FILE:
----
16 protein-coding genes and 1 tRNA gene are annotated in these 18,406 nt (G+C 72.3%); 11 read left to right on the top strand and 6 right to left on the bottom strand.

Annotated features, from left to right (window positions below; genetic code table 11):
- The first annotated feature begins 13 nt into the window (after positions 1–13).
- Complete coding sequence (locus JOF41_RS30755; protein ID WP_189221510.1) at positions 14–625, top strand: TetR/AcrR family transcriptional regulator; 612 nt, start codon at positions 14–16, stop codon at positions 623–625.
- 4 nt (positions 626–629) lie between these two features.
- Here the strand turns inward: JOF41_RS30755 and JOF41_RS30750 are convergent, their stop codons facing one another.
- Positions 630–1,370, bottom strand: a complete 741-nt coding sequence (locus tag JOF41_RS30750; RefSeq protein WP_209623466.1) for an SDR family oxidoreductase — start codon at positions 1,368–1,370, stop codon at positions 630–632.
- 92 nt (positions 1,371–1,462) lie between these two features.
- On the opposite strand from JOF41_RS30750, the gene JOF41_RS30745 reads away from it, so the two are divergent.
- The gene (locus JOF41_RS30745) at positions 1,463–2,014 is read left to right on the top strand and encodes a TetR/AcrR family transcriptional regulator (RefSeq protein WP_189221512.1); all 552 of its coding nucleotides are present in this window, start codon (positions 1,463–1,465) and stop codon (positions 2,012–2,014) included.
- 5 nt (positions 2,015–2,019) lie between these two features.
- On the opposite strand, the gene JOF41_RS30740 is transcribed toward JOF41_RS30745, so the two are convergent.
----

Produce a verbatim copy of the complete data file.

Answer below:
16 protein-coding genes and 1 tRNA gene are annotated in these 18,406 nt (G+C 72.3%); 11 read left to right on the top strand and 6 right to left on the bottom strand.

Annotated features, from left to right (window positions below; genetic code table 11):
- The first annotated feature begins 13 nt into the window (after positions 1–13).
- Complete coding sequence (locus JOF41_RS30755; protein ID WP_189221510.1) at positions 14–625, top strand: TetR/AcrR family transcriptional regulator; 612 nt, start codon at positions 14–16, stop codon at positions 623–625.
- 4 nt (positions 626–629) lie between these two features.
- Here the strand turns inward: JOF41_RS30755 and JOF41_RS30750 are convergent, their stop codons facing one another.
- Positions 630–1,370, bottom strand: a complete 741-nt coding sequence (locus tag JOF41_RS30750; RefSeq protein WP_209623466.1) for an SDR family oxidoreductase — start codon at positions 1,368–1,370, stop codon at positions 630–632.
- 92 nt (positions 1,371–1,462) lie between these two features.
- On the opposite strand from JOF41_RS30750, the gene JOF41_RS30745 reads away from it, so the two are divergent.
- The gene (locus JOF41_RS30745) at positions 1,463–2,014 is read left to right on the top strand and encodes a TetR/AcrR family transcriptional regulator (RefSeq protein WP_189221512.1); all 552 of its coding nucleotides are present in this window, start codon (positions 1,463–1,465) and stop codon (positions 2,012–2,014) included.
- 5 nt (positions 2,015–2,019) lie between these two features.
- On the opposite strand, the gene JOF41_RS30740 is transcribed toward JOF41_RS30745, so the two are convergent.